Alton Towers’ owners fined £5million over Smiler crash

Merlin Attractions Operation Ltd pleaded guilty to breaching section 3(1) of the Health and Safety at Work Act etc, 1974 and were fined £5million with costs of £69,955.40 after a rollercoaster collision left 16 people seriously injured.

A HSE investigation found no fault with the track, the cars, or the control system that keeps the cars apart from each other when the ride is running. Stafford Crown Court heard that on the day of the incident engineers overrode the Smiler’s control system without the knowledge and understanding to ensure it was safe to do so.

According to the HSE, investigators found the root cause of the accident to be “a lack of detailed, robust arrangements for making safety critical decisions. The whole system, from training through to fixing faults, was not strong enough to stop a series of errors by staff when working with people on the ride”.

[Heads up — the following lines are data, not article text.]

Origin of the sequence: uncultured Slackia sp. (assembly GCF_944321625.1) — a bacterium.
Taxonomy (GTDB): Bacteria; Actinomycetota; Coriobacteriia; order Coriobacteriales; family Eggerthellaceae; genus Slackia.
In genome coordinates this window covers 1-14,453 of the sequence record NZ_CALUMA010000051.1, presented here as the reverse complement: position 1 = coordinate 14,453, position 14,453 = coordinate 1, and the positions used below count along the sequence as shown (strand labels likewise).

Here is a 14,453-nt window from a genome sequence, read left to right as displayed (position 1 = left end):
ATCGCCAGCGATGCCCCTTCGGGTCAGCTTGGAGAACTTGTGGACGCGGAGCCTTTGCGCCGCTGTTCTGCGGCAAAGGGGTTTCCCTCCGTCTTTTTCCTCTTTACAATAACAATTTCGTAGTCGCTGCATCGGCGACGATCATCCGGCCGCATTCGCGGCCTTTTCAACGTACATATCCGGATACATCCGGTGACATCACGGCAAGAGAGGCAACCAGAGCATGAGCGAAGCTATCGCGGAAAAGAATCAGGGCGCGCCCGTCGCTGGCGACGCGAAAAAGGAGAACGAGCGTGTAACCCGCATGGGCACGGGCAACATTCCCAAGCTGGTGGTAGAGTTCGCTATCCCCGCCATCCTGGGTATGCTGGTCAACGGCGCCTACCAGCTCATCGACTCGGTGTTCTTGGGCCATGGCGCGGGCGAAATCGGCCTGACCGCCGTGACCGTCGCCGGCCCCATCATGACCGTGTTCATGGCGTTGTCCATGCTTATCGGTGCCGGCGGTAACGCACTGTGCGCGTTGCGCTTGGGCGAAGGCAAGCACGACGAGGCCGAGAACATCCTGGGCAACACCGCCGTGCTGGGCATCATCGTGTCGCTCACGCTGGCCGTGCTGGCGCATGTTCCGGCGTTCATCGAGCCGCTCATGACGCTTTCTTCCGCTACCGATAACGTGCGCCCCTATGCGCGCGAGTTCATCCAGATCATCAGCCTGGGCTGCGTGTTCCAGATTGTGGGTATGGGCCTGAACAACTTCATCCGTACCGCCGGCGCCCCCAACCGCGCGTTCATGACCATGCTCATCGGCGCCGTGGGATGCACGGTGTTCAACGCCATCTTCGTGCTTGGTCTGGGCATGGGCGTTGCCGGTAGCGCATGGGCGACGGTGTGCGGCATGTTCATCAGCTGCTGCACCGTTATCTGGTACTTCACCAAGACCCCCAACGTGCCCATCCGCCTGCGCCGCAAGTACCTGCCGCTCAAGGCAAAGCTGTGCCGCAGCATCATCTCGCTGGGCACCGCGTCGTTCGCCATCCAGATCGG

When sentencing, the Judge remarked “Human error was not the cause as was suggested by the defendant in an early press release” it was the company’s “catastrophic failure to assess risk and have a structured system of work”.

Forbes comment

This is one of the first cases to be sentenced under the new sentencing guidelines. The sentencing guidelines which were first introduced earlier this year are intended to direct the courts to consider the sentencing of offending organisations by way of a step by step approach, which considers culpability and the risk of harm.  To achieve a proportionate sentence, the Court considered the defendant’s turnover and profit before tax. The Court also considered aggravating factors such as the defendant company’s conviction in 2012 for a similar offence involving a fatality at Warwick Castle which also involved a failure to carry out a risk assessment.  Ultimately, the appropriate fine was deemed to be £7.5 million which was discounted by a third to reflect the early guilty plea.



Sarah Wilkinson

About Sarah Wilkinson

Solicitor in the Insurance department
This entry was posted in Regulatory.

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